CURRENT SYNGAP1 PATIENT STUDIES
For More Information on Each Study
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To expedite research into the rare epilepsies, 22 rare epilepsy foundations have joined forces with the Epilepsy Foundation, Research Triangle Institute, Columbia University and New York University to create the first ever Rare Epilepsy Network (REN). With seed funding from the Patient-Centered Outcomes Research Institute (PCORI), the REN is building a patient registry to collect information about rare epilepsy patients to better understand these conditions, improve treatments, and improve the lives and quality of care of patients living with them. A registry gathers and keeps information about people with a certain condition to support and encourage research into that condition. The information people provide is stored in a secure database; Information is given to researchers without names or identifying information of participants.
Since September 2010, the Simons VIP study has been recruiting families to participate in a research study aimed to better understand the medical, learning and behavioral features of individuals with genetic changes associated with features of autism, developmental delays, and other neurodevelopmental concerns (like seizures). We also aim to identify the needs of their families while providing support through education, access to experts, and by connecting with other families.
Phase 1: Complete
Phase 2: (ongoing)
Beginning in late 2013-early 2014, the Simons VIP study moved to Phase 2 of the study. As in Phase 1, this study will continue to offer genetic testing for eligible relatives, request medical and family history information, and collect developmental and cognitive assessments. While Phase 1 involved travel to study sites, in Phase 2, the collection of family, medical, development and behavior information will involve families completing online research surveys (which can be sent by mail if access to the internet is limited) and phone interviews from the comfort of their own homes.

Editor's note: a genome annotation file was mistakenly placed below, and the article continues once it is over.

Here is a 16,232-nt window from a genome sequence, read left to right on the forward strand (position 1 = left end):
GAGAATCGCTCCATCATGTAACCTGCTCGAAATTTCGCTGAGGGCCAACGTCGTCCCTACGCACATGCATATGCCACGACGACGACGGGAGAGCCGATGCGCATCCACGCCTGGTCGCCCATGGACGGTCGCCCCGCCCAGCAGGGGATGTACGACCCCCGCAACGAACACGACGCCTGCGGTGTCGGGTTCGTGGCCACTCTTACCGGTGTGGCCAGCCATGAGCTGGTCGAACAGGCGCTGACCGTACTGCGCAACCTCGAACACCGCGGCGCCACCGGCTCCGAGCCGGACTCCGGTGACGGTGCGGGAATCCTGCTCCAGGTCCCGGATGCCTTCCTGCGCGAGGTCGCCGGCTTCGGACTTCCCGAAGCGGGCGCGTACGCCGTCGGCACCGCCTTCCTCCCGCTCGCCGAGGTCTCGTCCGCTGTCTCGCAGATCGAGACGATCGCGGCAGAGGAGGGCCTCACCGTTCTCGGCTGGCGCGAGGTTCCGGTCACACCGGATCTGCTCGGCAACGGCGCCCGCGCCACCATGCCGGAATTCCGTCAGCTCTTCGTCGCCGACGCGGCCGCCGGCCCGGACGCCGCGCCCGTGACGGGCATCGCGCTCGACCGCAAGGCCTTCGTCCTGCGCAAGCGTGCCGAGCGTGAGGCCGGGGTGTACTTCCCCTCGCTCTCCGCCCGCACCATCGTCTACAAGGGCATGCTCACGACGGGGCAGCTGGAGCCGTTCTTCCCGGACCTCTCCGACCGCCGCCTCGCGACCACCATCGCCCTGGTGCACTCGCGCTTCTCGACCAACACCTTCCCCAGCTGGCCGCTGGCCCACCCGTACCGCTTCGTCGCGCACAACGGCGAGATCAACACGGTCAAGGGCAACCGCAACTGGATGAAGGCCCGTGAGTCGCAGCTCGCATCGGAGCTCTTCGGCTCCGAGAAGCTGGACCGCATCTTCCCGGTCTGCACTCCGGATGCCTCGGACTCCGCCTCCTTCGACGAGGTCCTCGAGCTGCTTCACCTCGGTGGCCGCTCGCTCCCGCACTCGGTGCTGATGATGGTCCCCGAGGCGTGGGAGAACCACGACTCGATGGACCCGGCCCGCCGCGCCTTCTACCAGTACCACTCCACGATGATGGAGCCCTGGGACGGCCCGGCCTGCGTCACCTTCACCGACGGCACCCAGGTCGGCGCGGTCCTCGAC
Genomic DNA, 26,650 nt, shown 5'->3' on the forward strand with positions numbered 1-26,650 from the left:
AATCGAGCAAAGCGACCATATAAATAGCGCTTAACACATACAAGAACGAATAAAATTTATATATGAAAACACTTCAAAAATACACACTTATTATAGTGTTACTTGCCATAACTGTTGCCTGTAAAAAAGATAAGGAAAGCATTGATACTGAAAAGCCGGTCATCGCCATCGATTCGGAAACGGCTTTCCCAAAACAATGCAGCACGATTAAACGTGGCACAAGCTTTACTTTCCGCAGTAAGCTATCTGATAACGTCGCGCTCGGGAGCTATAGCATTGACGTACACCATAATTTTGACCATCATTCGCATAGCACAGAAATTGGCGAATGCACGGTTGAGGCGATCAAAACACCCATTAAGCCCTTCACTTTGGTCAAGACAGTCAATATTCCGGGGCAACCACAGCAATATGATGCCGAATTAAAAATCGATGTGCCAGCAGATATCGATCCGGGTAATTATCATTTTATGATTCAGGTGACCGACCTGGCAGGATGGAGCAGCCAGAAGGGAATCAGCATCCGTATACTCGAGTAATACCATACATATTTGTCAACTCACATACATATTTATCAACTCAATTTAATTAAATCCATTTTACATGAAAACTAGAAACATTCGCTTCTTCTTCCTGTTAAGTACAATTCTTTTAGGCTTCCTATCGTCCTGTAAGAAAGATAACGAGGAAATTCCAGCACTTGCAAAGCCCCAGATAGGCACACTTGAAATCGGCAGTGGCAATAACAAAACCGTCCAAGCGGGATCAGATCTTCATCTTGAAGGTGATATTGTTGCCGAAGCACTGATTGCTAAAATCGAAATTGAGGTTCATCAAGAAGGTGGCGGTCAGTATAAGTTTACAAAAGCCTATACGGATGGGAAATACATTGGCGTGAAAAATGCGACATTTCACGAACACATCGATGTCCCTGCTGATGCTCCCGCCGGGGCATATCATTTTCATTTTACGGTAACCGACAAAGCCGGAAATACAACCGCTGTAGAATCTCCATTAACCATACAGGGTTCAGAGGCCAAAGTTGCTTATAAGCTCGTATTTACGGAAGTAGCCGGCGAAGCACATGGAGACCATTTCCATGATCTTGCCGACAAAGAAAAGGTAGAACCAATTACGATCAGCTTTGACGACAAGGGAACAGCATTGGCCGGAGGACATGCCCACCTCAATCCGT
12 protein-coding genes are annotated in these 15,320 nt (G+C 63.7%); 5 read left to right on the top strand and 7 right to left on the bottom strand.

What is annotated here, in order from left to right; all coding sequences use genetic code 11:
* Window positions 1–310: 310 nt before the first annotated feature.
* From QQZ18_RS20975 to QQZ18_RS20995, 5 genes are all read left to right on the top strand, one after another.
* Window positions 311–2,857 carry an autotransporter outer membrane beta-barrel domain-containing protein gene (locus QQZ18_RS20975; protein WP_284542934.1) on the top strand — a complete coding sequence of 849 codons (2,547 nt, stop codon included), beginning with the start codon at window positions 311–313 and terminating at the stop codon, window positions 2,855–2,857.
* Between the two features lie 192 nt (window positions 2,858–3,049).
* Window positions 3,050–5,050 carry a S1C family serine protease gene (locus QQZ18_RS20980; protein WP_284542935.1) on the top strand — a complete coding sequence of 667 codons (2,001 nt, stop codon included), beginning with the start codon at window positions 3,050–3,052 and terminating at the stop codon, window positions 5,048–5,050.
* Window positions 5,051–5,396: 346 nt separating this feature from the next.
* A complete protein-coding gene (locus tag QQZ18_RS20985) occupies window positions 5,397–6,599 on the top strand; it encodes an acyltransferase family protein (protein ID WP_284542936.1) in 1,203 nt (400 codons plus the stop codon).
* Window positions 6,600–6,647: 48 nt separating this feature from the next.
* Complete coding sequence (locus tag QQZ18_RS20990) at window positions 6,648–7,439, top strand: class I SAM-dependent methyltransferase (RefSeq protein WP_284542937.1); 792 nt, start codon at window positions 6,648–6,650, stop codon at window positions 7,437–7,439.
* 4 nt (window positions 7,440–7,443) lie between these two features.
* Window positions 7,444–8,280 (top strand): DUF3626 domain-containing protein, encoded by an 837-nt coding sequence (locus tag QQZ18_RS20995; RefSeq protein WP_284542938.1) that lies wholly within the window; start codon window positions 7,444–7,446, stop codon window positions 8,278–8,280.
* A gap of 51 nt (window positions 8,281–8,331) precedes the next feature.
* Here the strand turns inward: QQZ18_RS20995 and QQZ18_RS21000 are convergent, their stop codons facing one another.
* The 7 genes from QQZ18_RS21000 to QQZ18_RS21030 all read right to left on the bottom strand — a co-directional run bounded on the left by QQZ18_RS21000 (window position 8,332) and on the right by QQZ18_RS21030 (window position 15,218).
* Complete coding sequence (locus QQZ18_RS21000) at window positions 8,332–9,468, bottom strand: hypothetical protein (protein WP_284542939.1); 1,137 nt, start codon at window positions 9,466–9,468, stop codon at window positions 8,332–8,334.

The University of Cambridge, University College London and Cardiff University and supported by the Charity UNIQUE, who supports families with rare chromosomal disorders is beginning a new study.
The study is called IMAGINE ID (Intellectual Disability and Mental Health: Assessing the Genomic Impact on Neurodevelopment) and focuses on children diagnosed with a genetic condition which affects his/her learning.
The inclusion criteria for children to join the study are quite wide; we are looking to collect information from over 5,000 families with children aged 4-18 with intellectual disability due to a genetic cause. We hope to learn more about the long-term behaviour and mental health of children and young people from this large group of families. I have attached the invitation booklet for information.
Once a family has consented to taking part they will be asked to complete an online questionnaire known as a DAWBA (Development And Well-Being Assessment) which can be saved as you go along on a secure-internet based connection or alternatively a researcher can go through the questions with families in person or over the telephone if they do not have internet access. A particular benefit for families joining the study is once the DAWBA is completed, they will receive a personalised summary report detailing the child’s strengths and difficulties. This report has proven very useful for hundreds of families so far when applying to specialist services, education and treatments. IMAGINE ID has recruited hundreds of families so far from across the globe, families can also self-refer to the study which makes it even more accessible.
Please read the press release from Boston News.
To complete study follow the link:
Ideally we are looking for ages of pictures of each child at a variety of ages from infancy to 12 years old.